WAR hero Teddy Sheean was not brave enough for the Victoria Cross, an official inquiry has found.
The Defence Honours and Awards Appeals Tribunal yesterday handed down its decision following years of lobbying for the former Tasmanian sailor to be honoured.
Ordinary Seaman Edward ``Teddy'' Sheean died in November 1942 aged 18 when HMAS Armidale sank off the island of Timor when under attack by Japanese planes during World War II.
Despite being ordered to abandon ship, Ordinary Seaman Sheean strapped himself to a gun on ship and kept firing until he was killed, bringing down at least one plane and being hailed as a hero.
He was mentioned in dispatches for his deeds.
The tribunal recommended that no posthumous Victoria Cross be awarded but the Navy perpetuates the use of Sheean as the name of a major combat vessel.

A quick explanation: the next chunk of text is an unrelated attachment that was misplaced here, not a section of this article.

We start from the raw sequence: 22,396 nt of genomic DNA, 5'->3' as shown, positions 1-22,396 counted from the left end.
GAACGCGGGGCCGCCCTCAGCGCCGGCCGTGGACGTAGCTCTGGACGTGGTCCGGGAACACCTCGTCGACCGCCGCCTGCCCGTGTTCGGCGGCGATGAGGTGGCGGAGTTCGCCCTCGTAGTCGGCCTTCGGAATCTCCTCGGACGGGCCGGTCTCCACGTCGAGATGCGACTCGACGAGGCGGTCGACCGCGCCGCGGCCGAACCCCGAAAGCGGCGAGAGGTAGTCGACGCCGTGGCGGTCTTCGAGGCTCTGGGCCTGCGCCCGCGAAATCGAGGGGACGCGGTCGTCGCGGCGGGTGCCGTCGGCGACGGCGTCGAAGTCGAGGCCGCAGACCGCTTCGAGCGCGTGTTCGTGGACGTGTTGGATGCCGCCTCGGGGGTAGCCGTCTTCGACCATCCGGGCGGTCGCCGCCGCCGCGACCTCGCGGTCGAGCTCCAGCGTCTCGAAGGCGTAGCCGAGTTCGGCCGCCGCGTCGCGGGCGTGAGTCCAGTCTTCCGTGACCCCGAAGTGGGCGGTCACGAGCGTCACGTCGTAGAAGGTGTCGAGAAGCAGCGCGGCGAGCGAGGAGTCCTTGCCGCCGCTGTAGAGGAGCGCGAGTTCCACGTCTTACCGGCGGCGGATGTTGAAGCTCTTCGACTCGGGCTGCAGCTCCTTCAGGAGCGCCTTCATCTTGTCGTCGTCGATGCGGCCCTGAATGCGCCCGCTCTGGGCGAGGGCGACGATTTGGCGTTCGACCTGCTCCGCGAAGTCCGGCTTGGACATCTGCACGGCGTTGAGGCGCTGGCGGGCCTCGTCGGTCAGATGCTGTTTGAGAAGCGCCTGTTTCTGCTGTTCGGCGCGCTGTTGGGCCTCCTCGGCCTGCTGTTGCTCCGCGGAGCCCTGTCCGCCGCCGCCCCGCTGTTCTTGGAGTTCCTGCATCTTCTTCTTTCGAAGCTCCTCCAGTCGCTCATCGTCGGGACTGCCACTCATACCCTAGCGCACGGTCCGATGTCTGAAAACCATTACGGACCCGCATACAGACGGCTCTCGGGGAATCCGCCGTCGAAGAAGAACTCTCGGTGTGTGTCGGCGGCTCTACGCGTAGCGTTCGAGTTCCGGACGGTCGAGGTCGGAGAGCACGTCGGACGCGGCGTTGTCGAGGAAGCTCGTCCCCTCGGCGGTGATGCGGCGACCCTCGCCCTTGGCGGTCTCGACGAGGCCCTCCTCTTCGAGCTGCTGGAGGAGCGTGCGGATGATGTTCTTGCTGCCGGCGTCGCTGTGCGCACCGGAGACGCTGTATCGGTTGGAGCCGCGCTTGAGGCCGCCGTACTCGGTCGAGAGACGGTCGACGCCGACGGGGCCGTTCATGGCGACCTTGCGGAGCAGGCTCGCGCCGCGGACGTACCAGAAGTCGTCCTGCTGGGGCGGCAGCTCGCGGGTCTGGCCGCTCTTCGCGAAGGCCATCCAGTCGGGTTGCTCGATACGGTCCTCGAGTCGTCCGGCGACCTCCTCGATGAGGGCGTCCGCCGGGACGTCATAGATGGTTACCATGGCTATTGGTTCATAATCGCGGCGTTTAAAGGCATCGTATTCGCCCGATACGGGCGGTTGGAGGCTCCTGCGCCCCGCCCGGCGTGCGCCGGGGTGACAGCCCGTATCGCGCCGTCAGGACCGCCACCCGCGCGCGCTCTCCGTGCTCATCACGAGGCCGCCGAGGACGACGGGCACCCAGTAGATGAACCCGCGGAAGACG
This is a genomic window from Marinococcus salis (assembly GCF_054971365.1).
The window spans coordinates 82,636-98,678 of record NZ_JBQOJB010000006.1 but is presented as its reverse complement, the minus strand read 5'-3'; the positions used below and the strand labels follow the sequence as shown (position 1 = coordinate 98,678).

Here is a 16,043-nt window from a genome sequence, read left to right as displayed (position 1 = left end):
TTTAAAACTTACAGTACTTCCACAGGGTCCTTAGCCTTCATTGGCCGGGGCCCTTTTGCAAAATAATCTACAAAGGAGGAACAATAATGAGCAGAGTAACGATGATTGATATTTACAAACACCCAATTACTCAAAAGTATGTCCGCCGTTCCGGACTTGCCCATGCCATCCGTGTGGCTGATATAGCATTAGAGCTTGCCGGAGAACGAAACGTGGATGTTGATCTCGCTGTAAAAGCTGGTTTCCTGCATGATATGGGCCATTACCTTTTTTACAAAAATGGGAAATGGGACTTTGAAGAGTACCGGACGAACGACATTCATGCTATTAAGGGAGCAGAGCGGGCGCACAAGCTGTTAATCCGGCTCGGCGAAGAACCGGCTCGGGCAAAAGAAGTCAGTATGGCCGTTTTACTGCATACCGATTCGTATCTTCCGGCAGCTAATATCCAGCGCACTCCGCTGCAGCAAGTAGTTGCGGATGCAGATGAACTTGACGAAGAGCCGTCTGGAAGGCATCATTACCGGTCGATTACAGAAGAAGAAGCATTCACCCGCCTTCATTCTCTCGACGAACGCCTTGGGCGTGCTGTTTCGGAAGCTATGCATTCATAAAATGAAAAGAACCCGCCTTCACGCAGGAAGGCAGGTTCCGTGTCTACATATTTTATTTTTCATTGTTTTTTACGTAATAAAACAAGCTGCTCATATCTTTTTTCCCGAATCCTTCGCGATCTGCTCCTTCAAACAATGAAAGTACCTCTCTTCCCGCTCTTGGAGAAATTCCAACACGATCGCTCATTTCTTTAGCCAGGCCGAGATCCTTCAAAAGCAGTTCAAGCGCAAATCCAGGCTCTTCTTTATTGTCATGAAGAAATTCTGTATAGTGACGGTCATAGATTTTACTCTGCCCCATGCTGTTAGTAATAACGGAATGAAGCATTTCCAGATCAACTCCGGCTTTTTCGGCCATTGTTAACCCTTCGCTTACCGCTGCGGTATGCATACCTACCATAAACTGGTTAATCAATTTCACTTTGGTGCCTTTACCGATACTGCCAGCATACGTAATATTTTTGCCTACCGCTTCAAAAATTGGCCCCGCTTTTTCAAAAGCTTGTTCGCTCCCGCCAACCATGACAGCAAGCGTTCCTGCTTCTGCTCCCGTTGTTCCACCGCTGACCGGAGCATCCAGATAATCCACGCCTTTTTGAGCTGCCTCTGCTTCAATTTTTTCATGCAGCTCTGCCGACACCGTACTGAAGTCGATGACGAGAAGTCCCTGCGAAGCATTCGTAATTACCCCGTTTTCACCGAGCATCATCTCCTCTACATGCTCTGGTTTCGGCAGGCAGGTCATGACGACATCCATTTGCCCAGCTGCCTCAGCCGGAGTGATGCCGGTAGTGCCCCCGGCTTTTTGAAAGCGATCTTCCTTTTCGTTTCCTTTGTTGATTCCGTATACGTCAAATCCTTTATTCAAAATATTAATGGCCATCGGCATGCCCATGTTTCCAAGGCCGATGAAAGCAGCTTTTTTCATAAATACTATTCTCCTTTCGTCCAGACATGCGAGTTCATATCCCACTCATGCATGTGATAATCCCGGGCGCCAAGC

One of Australia's six Collins class submarines is called the HMAS Sheean.
The inquiry concluded there was no manifest injustice or no new evidence to support reconsideration for a Victoria Cross but also commented on Ordinary Seaman Sheean's bravery.
``The tribunal concluded that Sheean's actions displayed conspicuous gallantry but did not reach the particularly high standard required for recommendation for a VC,'' the report said.
The report said had he lived, he may have qualified for a higher award than being mentioned in dispatches.
Yesterday in Launceston, family and supporters of Ordinary Seaman Sheean said they were disappointed with the decision.
Ordinary Seaman Sheean's nephew, Garry Ivory, of Punchbowl, said he was proud of his uncle and the family had been confident the award was going to be upgraded.
Former Tasmanian Liberal senator Guy Barnett and the Liberal candidate for Bass Andrew Nikolic, who gave evidence to the tribunal, said Ordinary Seaman Sheean deserved a Victoria Cross and would investigate if an appeal was possible.
Mr Nikolic, who retired from the army in 2010 as a brigadier, said he had written bravery citations during his career.
He said citations needed to be ``championed'' up the chain of command and this probably did not happen in 1942.